The single-biggest takeaway from the Vemma preliminary injunction order was the correlation of affiliates self-funding commission qualification.

This wasn’t just a Vemma issue, it’s patently widespread throughout the entire MLM industry. 

Following the Vemma preliminary injunction, what could follow is the biggest MLM compensation plan shakeup we’ve seen in years.

Or not.

Before we get into the Vemma decision, let’s clarify exactly what we’re talking about here.

The issue at hand is MLM affiliates self-funding their monthly commission qualification. This is typically done through tracked “Personal Volume” (PV), which more often than not is an affiliate’s own monthly purchase of product (via autoship or otherwise).

This is a widespread practice throughout the MLM industry, with most opportunities counting both retail sales and affiliate purchases towards commission qualification.

As part of the Vemma preliminary injunction decision, Judge Tuchi granted the injunction but sought to preserve ‘aspects of the business (that) are (not) necessarily pyramidal or otherwise illegal‘.

To that end Tuchi granted a “tailored” injunction, with one of the clauses in it as follows:

Regarding the pyramid scheme, the Court will enjoin those features of Defendant’s Marketing Program and bonus structure that tie bonuses primarily to recruiting and to the purchase of product principally to stay eligible for those bonuses.

This will include a prohibition of the sale of Affiliate Packs, and the linking or tying of an affiliate’s eligibility for bonuses or accumulation of qualifying points to their own purchases of Vemma product, whether through participation in the auto-delivery program or otherwise.

What we have there is a landmark legal decision, directly correlating an MLM affiliate’s purchase of product for commission qualification to operation of a pyramid scheme.

No “ifs”, no “buts”, no “what abouts”… it’s right there in plain English.

In order to effectively cease Vemma’s product-based pyramid scheme, Judge Tuchi felt putting a stop to affiliate’s self-qualifying for commissions via purchases was necessary.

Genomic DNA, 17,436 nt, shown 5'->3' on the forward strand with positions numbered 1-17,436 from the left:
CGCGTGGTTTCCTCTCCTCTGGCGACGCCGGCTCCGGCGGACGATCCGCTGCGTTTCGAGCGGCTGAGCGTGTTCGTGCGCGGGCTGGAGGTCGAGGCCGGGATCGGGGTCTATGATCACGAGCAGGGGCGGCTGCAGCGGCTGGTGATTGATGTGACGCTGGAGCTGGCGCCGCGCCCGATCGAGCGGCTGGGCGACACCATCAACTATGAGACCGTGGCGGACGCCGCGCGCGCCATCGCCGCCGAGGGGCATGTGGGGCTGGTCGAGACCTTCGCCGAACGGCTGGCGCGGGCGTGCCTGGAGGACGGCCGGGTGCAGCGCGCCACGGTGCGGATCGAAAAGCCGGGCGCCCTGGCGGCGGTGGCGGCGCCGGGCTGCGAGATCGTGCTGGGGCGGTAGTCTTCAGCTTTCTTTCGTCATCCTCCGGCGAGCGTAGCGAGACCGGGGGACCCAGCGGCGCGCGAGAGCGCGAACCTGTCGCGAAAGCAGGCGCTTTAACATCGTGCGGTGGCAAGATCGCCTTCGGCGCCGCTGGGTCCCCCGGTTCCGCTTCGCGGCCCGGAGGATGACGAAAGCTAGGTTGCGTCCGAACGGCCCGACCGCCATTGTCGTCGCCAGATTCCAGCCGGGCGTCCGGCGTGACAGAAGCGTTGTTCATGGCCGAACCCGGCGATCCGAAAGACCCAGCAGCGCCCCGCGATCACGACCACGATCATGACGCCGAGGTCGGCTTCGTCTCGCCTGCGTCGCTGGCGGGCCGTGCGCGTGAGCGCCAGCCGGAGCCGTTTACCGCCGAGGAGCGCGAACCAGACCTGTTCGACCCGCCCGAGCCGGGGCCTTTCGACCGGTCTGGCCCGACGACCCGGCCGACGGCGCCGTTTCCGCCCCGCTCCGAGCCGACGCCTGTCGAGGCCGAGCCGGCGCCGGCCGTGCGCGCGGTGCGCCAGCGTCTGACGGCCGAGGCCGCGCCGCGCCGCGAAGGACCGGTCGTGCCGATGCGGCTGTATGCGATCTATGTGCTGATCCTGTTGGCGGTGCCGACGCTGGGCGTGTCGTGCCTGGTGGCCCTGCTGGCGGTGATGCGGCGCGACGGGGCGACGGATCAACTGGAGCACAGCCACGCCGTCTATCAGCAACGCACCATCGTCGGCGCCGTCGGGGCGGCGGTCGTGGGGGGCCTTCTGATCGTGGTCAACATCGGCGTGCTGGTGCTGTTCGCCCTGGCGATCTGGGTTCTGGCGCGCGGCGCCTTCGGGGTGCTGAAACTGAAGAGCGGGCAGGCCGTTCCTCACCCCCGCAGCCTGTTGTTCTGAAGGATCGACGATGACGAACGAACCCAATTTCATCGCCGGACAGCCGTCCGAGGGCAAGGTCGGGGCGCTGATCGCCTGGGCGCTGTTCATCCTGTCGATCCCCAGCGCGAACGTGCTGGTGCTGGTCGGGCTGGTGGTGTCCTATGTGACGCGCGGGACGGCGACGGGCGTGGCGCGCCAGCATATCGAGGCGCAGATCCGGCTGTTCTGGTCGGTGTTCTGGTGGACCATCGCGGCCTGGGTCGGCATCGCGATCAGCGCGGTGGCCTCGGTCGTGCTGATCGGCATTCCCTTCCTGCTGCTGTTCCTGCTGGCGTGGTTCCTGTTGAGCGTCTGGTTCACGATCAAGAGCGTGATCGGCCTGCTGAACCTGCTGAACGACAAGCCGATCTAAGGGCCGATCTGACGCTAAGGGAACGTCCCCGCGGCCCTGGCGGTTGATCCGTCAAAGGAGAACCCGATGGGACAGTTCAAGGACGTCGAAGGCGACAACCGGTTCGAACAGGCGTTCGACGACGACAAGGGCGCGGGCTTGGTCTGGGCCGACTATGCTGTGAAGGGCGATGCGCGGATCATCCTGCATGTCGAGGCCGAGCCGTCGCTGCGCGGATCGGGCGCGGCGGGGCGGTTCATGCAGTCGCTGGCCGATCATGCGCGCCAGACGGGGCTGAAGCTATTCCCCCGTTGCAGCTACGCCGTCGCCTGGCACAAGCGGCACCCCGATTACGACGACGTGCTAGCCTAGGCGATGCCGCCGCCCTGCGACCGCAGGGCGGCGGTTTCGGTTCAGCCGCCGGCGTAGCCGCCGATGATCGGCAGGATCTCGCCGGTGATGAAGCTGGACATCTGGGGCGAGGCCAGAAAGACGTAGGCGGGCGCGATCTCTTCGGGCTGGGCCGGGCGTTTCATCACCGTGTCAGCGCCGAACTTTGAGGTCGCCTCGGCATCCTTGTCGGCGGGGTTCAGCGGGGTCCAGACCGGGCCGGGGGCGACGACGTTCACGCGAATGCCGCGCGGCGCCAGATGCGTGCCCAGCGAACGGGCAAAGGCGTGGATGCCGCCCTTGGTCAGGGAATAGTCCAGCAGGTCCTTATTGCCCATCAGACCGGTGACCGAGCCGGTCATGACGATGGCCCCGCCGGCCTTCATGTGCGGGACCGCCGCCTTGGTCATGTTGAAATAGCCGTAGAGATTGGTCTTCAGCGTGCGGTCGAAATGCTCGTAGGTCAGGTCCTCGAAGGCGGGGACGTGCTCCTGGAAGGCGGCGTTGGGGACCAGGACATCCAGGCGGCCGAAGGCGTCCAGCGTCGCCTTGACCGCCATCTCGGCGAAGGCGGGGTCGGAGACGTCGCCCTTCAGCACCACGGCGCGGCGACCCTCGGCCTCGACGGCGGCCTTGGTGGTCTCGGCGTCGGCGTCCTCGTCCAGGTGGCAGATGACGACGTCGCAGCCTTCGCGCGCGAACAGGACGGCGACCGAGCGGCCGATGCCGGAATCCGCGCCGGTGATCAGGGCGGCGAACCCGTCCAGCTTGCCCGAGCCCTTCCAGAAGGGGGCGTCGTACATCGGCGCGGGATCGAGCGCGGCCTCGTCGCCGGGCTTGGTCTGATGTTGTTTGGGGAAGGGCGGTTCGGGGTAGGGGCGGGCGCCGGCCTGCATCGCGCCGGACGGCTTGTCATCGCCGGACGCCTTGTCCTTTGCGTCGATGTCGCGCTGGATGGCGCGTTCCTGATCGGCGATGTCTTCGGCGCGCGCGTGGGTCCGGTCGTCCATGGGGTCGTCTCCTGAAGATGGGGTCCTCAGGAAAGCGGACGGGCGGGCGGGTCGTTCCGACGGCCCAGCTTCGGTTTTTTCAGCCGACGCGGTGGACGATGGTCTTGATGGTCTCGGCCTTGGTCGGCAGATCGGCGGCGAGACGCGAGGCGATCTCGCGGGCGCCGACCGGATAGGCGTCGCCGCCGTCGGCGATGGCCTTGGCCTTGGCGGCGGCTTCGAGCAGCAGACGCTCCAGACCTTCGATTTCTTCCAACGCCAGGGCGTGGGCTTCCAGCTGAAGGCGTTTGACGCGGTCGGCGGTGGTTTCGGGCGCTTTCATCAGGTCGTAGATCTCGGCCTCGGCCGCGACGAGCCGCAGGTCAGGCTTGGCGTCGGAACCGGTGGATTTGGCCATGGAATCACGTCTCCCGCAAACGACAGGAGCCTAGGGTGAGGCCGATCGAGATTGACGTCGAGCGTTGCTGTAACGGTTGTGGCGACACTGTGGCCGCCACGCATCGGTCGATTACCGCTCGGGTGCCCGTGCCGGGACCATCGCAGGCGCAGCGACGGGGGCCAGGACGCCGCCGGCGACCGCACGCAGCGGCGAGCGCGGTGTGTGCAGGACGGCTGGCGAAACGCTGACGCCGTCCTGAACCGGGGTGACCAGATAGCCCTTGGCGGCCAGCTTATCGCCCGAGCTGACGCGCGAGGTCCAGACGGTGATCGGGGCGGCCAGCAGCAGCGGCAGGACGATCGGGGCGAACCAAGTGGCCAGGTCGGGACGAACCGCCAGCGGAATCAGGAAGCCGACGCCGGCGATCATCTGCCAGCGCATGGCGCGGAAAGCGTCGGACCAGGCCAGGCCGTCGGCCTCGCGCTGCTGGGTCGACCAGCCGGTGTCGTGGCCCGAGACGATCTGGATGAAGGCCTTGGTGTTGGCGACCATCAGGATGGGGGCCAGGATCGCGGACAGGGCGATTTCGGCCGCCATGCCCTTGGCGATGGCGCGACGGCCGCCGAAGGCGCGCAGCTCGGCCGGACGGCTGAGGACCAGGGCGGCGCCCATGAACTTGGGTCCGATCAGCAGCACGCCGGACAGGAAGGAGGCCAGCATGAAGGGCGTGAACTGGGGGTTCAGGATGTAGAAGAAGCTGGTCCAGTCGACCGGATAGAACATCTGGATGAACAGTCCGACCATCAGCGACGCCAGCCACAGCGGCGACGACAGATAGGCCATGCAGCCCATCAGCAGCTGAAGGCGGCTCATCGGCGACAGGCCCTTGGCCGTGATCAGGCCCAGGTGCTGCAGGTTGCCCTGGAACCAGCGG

Prior to Tuchi’s decision, Vemma and other companies had argued affiliates who didn’t recruit and/or earn commissions were retail customers.

Thus the purchases these affiliates made were infact retail sales, equating to retail sales being made for said affiliates to qualify for commissions (regardless of whether any were paid or not).

As ridiculous as that sounds, that’s currently the grey status quo embraced by many established MLM opportunities.

As of a few hours ago, this is now the legal reality of such claims:

(Vemma’s) proposed reclassification of Affiliates to customers is not based in fact.

(Vemma) have offered no evidence to support a finding that a Vemma participant who intended to be just a customer accidentally identified himself or herself as an Affiliate, or had any motivation to do so.

In summary, MLM companies cannot make blanket assumptions about why their affiliates are affiliates.

And not offering a preferred customer class and instead trying to reclassify your affiliates as customers doesn’t cut it either, with Judge Tuchi labeling this practice a ‘misrepresentation (of) how many failed Affiliates there likely are‘.

So what does this mean for the MLM industry at large?

It means that the days of MLM affiliate’s qualifying for commissions via their purchase of products are over.

MLM affiliates are not retail customers and sales must be made to said retail customers in order for an affiliate to qualify for commissions.

Failing which, we have a legal correlating such behavior with the operation of a pyramid scheme.

Now the question is, “what is the MLM industry’s reaction to this decision going to be?”

I suspect a number of MLM lawyers are going to receive calls this weekend and early next week, with company owners wanting to know what the Vemma decision means for their business.

Either those lawyers are going to recommend the immediate implementation of retail sales volume qualifiers for affiliate commissions, or they’re going to sweep this under the carpet and hope they fly under the FTC’s radar.

We’ll be watching…